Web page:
Organizations are increasingly turning to the converged infrastructure architecture to achieve improved performance, business agility and cost savings. A converged infrastructure (CI) enables adopters to take virtualization to the next level by providing a readymade package or reference architecture that makes it faster and easier to deploy an array of sophisticated new technologies.
A converged infrastructure helps an organization break down a siloed management approach inside the data center. Enhanced management tools enable multiple IT teams and resources to cross-collaborate. By flattening data center architecture, the approach also offers a practical solution to efficiency-robbing silos, allowing computing, networking and storage resources to be efficiently abstracted from CPUs, racks, cabling, controllers and switches.
Simply put, a converged infrastructure allows an organization to transform its data center on its own terms, beginning or continuing its journey on the road to next-generation IT.
The Challenges of Advanced Technology
Data center technologies are evolving at a rapid pace. Virtualization, automation, cloud computing, software-defined networking and a host of sophisticated applications are just a few of the solutions that can help organizations achieve a competitive advantage — as long as they have the resources needed to deploy them.
Traditional data centers are plagued by a host of inefficiencies that can impede or even prevent the adoption of increasingly essential advanced technologies. Aberdeen Group recently surveyed organizations on their top data center and IT infrastructure pressures and found that leading concerns included aging infrastructure (40 percent), high capital costs (30 percent), high IT expenses (26 percent) and the long time needed to deploy devices (24 percent). A modern infrastructure can help an organization address all of these issues and many others, including:
IT sprawl: As a data center evolves over time, many organizations slide into poor hardware resource utilization, inadequate system- and software-level security and wasted energy. A recent study by Jonathan Koomey of Stanford University and the Anthesis Group found that up to 30 percent of servers in data centers are “comatose” — drawing power but not generating any useful output.
IT complexity: Complexity is a fact of life in today’s IT infrastructure. But sprawling data centers, that are pieced together over time with new technologies connected to older hardware via complicated workarounds and middleware, greatly increase this problem, hindering performance and growth.
Budget constraints: Newer data center infrastructures that employ modern architectures operate far more efficiently than their older counterparts. Older data centers are commonly plagued by higher maintenance and energy costs, along with needless expenses that can seriously dent an organization’s bottom line. Indeed, some experts estimate that 80 percent of IT spending goes toward maintaining legacy infrastructure.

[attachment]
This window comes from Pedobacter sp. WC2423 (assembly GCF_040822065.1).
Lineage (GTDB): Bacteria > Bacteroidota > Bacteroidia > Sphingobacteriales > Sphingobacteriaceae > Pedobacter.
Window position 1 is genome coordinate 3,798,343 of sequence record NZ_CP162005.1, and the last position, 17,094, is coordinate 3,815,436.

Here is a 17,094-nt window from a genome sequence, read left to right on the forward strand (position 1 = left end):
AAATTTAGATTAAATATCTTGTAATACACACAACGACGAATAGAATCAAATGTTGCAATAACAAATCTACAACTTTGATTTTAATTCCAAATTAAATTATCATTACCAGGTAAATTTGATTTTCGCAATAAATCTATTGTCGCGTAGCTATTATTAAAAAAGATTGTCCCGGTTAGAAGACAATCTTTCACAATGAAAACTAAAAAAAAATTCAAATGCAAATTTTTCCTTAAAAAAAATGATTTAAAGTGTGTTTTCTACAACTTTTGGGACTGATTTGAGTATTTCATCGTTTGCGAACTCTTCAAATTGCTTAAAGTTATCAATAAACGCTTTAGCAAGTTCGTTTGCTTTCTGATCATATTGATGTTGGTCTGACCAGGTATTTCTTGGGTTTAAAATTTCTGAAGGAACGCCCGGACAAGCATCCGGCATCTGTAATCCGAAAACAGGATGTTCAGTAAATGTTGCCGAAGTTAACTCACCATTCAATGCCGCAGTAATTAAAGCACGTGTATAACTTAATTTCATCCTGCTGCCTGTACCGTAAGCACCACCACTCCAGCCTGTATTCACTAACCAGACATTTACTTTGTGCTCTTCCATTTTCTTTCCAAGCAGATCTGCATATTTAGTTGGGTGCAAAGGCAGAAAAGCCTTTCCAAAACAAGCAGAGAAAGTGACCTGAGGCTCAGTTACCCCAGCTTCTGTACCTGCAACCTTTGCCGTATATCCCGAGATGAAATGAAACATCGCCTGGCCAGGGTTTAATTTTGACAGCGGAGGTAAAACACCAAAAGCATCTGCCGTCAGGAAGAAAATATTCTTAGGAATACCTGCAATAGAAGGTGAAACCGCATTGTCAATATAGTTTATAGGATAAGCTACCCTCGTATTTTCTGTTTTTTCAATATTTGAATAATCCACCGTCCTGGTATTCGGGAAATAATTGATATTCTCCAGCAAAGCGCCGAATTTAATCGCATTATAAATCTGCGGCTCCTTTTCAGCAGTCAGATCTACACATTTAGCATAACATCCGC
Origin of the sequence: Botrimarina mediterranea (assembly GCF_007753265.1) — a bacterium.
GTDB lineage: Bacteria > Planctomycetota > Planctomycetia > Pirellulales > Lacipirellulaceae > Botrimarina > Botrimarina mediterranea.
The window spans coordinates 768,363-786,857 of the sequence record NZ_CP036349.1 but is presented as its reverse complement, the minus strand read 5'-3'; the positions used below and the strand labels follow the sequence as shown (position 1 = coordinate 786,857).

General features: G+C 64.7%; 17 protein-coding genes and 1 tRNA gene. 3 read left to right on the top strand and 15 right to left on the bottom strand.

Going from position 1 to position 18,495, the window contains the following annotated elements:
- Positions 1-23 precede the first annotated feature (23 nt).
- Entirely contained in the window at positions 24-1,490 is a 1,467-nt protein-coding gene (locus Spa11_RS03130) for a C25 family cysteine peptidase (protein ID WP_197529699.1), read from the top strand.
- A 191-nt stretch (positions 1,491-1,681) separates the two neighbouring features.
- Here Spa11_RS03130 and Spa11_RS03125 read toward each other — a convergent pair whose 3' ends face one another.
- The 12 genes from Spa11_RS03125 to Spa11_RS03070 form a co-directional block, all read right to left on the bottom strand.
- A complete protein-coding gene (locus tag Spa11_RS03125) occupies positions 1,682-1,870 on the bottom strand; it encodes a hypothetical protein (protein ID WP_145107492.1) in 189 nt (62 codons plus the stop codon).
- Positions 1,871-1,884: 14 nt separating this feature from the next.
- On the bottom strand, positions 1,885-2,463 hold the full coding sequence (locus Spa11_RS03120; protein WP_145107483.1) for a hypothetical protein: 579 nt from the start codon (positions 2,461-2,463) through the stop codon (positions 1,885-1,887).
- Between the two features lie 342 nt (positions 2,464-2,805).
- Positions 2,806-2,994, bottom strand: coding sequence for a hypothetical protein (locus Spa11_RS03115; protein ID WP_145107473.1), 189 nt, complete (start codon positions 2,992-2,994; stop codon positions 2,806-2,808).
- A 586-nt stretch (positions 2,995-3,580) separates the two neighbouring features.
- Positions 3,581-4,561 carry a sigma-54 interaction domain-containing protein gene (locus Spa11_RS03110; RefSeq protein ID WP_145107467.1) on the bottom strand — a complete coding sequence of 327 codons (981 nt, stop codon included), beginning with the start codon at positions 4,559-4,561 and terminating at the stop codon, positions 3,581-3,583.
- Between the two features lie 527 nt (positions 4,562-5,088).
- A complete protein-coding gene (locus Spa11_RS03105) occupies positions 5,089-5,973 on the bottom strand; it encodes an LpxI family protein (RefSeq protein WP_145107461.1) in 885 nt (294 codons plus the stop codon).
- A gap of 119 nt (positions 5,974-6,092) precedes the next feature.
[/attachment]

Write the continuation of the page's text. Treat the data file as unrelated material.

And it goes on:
Space limitations: As new technologies are periodically squeezed into an existing data center, space becomes increasingly limited. This situation often leads to installation shortcuts and compromises. Over time, something has to give, often leading to compromises in performance, efficiency and reliability.
Energy demands: Many older data centers are energy hogs, wasting power (and money) due to the use of less efficient IT equipment. They may also fail to take advantage of recent developments in power, cooling and other essential support services.
Personnel shortages: Inefficiently designed data centers require constant attention as IT administrators deal with poorly matched, configured and managed systems.
Lack of expertise: Many organizations have limited IT staff resources. Consequently, they may not have the experience to implement sophisticated next-generation IT projects in-house.
What Is a Converged Infrastructure?
To address the challenges posed by conventional data center architectures, a growing number of organizations are turning to a converged infrastructure solution as a platform on which to build their data centers. A converged infrastructure integrates multiple IT technologies, such as servers, storage, networking equipment and software — as well as service and support — into a single, comprehensive solution.
According to a study published by Infiniti Research, the global market for converged infrastructure products is projected to grow by more than 31 percent a year from 2014 to 2019.
One delivery model for CI involves preconfigured bundles of hardware and software. With this converged infrastructure approach, the vendor supplies an organization with specific storage, network, server and related technologies. The preconfigured components are integrated and standardized to help organizations achieve timely, repeatable, consistent deployments. The approach allows organizations to plan with accuracy their final deployment’s parameters for power, floor space, usable capacity, performance and cost.
Another common delivery model is via a reference architecture (RA), a system design developed by a provider or an independent party. The RA documentation specifies which components to buy and how to connect and configure them for maximum performance. An RA provides a great deal of flexibility, since it allows organizations to freely mix and match hardware and software that meet the RA’s specifications. This approach requires an organization’s IT staff to pay close attention to details for optimal planning and deployment.
Want to learn more about converged infrastructure? Download the free white paper, "The Ready-Made Data Center," to find out how this IT approach:
- simplifies virtual desktop infrastructure deployment
- improves data center efficiency
- saves time on day-to-day IT management operations
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